In the majority of patients presenting with acute coronary syndromes (ACS), percutaneous coronary intervention (PCI) is the preferred modality of reperfusion [1
]. Up to 60% of patients presenting with ST-segment elevation myocardial infarction (STEMI) and non-ST-segment elevation acute coronary syndrome (NSTE-ACS) have multivessel coronary artery disease (MVD) on coronary angiography [3
]. Patients with MVD have a worse prognosis compared with patients with single-vessel disease [3
]. Both the 2017 European Society of Cardiology STEMI and the recently published 2020 NSTE-ACS guidelines encourage complete revascularisation in patients presenting with MVD, class IIa, level of evidence (LOE) A and C respectively [2
]. The recommendation in the STEMI guidelines was based on several randomised controlled trials (RCTs), which demonstrated that complete revascularisation is superior to a culprit-only strategy in terms of major adverse cardiovascular events (MACE), but the beneficial effect was driven by the need for revascularisation and reduction in angina [6
]. The recently published COMPLETE trial was the first to demonstrate the superiority of complete revascularisation with respect to the primary endpoint of myocardial infarction (MI) or cardiovascular mortality [10
Complete multivessel revascularisation seems the preferred strategy, but timing remains unclear. Complete revascularisation can be performed during the index procedure, after treatment of the culprit lesion. Alternatively, operators can perform culprit-only revascularisation during the index procedure, and staged complete revascularisation, either during index hospitalisation or even in an ambulatory setting. The STEMI guidelines do not contain recommendations on the timing of revascularisation, as data are limited: there are only three old and small RCTs in STEMI patients (n
= ~300 patients). Based upon the SMILE study, the NSTE-ACS guidelines state that complete revascularisation during the index procedure may be considered, class IIB, LOE B [2
This systematic review and meta-analysis compares immediate complete revascularisation during the index procedure versus staged complete revascularisation in patients presenting with ACS (including STEMI and NSTE-ACS) and MVD. Only studies in which both immediate and staged complete revascularisation were compared were included. Because of the limited data, this systematic review included both RCTs and non-randomised trials.
Search strategy and study selection
The protocol for this systematic review and meta-analysis was developed and registered in the PROSPERO database (CRD42019124604) and was reported in accordance with the PRISMA statement guidelines [11
]. The search strategy was developed using the main parameters (Table 1
), and PubMed, EMBASE, Cochrane Library and MEDLINE online databases were searched for publications between 2000 and 1 April 2020. An example of the search strategy for EMBASE can be found in Table S1 (Electronic Supplementary Material). Pre-defined inclusion criteria were based on the main parameters and included head-to-head comparisons of immediate revascularisation of non-culprit arteries with staged revascularisation in patients with ACS and MVD. Both RCTs and non-randomised comparisons were included. The records obtained were assessed on the title and abstract and were excluded if one of the following was applicable: case reports, observational studies without a comparison group, reviews, meta-analyses, lack of relevant outcomes or study question and conference abstracts. Selected full text records were analysed by two independent reviewers (WKD and PAV) to determine if the inclusion criteria were fulfilled. Any disagreements were resolved by consensus. If > 1 publication was based on the same cohort or population and reported the same outcomes, only the most recent or comprehensive publication was included. In addition, a manual reference search of relevant literature was performed to ensure completeness.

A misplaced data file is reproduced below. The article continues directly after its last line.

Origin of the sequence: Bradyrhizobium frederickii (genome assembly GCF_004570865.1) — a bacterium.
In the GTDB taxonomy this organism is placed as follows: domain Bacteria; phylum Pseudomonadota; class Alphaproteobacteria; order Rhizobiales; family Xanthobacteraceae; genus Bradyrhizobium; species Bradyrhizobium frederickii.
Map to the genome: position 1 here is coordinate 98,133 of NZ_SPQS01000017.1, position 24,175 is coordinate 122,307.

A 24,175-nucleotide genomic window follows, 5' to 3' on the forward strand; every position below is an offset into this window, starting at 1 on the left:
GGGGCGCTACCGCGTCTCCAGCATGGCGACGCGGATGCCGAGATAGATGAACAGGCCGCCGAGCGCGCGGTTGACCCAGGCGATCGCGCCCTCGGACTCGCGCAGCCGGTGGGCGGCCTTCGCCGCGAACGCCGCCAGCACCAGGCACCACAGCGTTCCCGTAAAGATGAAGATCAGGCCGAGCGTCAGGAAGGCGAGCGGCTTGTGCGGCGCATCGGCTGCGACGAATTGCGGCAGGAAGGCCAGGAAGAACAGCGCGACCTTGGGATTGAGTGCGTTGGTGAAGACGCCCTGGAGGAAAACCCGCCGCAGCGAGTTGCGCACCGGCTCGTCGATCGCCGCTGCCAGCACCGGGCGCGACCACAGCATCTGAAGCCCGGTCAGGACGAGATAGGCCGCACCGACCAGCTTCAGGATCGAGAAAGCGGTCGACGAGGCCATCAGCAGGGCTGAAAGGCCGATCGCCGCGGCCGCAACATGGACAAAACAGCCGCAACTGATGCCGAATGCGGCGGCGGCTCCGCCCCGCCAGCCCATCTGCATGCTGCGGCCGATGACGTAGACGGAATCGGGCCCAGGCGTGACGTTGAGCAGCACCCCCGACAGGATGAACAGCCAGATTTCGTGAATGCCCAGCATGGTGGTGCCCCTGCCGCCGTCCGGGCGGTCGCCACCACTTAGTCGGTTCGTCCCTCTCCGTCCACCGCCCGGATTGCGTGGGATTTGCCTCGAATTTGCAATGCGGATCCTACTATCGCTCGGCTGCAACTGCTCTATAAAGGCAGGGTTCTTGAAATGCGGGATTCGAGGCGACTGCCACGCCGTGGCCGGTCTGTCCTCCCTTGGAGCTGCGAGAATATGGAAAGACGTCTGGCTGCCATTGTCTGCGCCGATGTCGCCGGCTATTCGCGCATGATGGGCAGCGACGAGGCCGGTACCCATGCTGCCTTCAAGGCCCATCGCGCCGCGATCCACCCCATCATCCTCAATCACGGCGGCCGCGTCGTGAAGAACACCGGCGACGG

Main parameters of the systematic review
Patients with all types of acute coronary syndrome and multivessel coronary artery disease
Immediate revascularisation of non-culprit arteries
Staged revascularisation of non-culprit arteries
30-day all-cause mortality
1‑year all-cause mortality
Non-fatal myocardial infarction
Major cardiac adverse events
Randomised controlled trials
(Propensity) matched cohorts
Non-randomised non-matched comparisons
A standardised and pre-piloted form was used for extracting data of the studies included. The following study characteristics were collected: age, sex, cardiac risk factors (diabetes mellitus, hypertension, smoking, hypercholesterolaemia, family history of premature cardiovascular disease), type of ACS (STEMI/NSTEMI/unstable angina), localisation of MI, and two- or three-vessel disease. The pre-specified primary outcomes collected were 30-day and 1‑year all-cause mortality. Secondary outcomes were unplanned revascularisation, MI, disabling stroke and MACE. For completeness, we also tried to contact authors via e‑mail or telephone to obtain further information that had not been reported in their published articles.
Risk of bias assessment
After data extraction, quality assessment of each included record was performed. For RCTs, the risk of bias tool 2.0 [12
] and for non-randomised analyses the ROBINS-I tool was used [13